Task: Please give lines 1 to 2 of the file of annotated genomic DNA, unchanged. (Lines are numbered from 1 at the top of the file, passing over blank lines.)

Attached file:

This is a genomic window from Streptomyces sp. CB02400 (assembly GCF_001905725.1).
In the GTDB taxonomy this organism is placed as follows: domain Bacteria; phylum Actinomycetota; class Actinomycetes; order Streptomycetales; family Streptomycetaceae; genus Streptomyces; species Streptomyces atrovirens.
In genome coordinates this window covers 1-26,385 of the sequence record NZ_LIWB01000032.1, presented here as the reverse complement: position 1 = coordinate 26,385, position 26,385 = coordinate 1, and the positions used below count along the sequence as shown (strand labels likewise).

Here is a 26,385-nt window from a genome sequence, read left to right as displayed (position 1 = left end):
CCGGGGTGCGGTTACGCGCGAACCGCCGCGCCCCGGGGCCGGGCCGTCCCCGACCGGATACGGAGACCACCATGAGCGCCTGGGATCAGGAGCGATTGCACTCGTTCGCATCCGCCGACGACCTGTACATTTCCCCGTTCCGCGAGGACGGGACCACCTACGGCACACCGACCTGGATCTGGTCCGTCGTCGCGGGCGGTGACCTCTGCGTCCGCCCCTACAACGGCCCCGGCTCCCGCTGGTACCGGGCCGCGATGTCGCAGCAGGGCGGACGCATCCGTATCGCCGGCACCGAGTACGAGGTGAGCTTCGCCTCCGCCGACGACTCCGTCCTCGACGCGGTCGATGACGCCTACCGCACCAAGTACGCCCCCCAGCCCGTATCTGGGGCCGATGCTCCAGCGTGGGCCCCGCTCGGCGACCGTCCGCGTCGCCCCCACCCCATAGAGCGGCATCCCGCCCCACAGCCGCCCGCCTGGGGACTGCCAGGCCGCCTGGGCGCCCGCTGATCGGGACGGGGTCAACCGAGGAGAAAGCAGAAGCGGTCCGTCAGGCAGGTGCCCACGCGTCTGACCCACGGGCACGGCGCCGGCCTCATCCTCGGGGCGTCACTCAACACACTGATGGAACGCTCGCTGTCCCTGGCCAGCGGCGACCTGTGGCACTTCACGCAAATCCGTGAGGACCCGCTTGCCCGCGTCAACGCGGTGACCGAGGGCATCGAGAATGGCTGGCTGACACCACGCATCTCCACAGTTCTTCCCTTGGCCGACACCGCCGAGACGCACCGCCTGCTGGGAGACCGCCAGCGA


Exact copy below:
This is a genomic window from Streptomyces sp. CB02400 (assembly GCF_001905725.1).
In the GTDB taxonomy this organism is placed as follows: domain Bacteria; phylum Actinomycetota; class Actinomycetes; order Streptomycetales; family Streptomycetaceae; genus Streptomyces; species Streptomyces atrovirens.